Jennie Vee (Eagles of Death Metal): 5 Albums That Changed My Life

Jennie Vee (Eagles of Death Metal): 5 Albums That Changed My Life

The Eagles of Death Metal’s Jennie Vee has quite the resume, having played bass with Courtney Love and supported iconic bands like Echo & the Bunnymen. This Friday (September 22), Vee is out with a new EP titled Suffer.

Before digging into her new record, check out some of Vee’s biggest influences below.

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The Cure, Head on the Door

This was the first in what I consider to be the holy trinity of albums: Head on the Door, Kiss Me Kiss Me Kiss Me and Disintegration. The Cure stepped out of their already diverse catalogue to up their game on both experimental instrumentation and perfecting their version of the tasty, creepy, impeccable pop song. The home of my all-time favorite song: ‘Push,’ the choicest cut.

Nine Inch Nails, Pretty Hate Machine

As a very young fan of industrial music (Front 242, Ministry and Skinny Puppy were beloved at age 12), I was skeptical, a connoisseur and curator of my own private world. Then MTV’s 120 minutes premiered ‘Down in It’ by this new American band. From Cleveland, no less. But Reznor’s raw, stark, vulnerable lyrics were what struck me the most, and I was hooked.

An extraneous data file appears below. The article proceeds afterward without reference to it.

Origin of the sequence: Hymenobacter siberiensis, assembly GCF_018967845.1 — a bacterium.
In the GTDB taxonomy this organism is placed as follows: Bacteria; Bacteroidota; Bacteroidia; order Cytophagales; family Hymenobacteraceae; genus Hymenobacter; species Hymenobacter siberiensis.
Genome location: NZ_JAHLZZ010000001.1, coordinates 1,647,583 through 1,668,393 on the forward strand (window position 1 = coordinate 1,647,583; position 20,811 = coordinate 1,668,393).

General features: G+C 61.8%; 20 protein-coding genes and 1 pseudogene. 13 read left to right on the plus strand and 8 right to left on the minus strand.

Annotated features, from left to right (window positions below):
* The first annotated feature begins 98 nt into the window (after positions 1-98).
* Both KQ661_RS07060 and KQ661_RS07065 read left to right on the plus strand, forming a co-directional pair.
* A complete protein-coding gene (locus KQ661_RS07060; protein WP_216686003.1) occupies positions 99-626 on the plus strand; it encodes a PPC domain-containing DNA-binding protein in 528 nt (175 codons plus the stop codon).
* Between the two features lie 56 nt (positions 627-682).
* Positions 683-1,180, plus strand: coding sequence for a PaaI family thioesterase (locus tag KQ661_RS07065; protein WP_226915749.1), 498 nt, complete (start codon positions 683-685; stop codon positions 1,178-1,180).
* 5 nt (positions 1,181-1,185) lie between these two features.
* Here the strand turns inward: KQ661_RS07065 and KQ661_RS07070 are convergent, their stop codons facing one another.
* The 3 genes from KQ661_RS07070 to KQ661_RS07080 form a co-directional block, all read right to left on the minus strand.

The Cure, Disintegration

Thirteen-year-old Jennie could somehow relate the most to Robert Smith’s musings: “You shatter me your grip on me a hold on me/So dull it kills/You stifle me/Infectious sense of/Hopelessness and prayers for rain/I suffocate/I breathe in dirt/And nowhere shines but desolate/And drab the hours all/spent on killing time/Again all waiting for the rain.”

Also, I got kicked out of the Prayer Tour show for suffocating on my own tears.

U2, The Joshua Tree

This was the album that took U2 to the top of the charts and their subsequent Joshua Tree Tour was my first proper rock show in 1987. It was the first time I truly knew that I wanted to DO WHAT THESE GUYS DO: affect and unite people with music. I read every single book and article that I could about U2, and this has affected my songwriting to this day. The microcosm of the condition of the human heart versus the macrocosm of a chaotic political and global climate are themes I constantly explore. U2 are the masters of this.

Cranes, Wings of Joy

Who was this magical, creepy, intense and incomparable band from Portsmouth? None other than one of Robert Smith’s choices to support the Cure on the Wish Tour! I wore a wedding dress to the show when the tour hit Toronto. Hmmmmm… Jim Shaw from Cranes later became my first boyfriend and musical mentor. This record was (needless to say) magical and LIFE-CHANGING.

(Photo credit: Corinne Schiavone)

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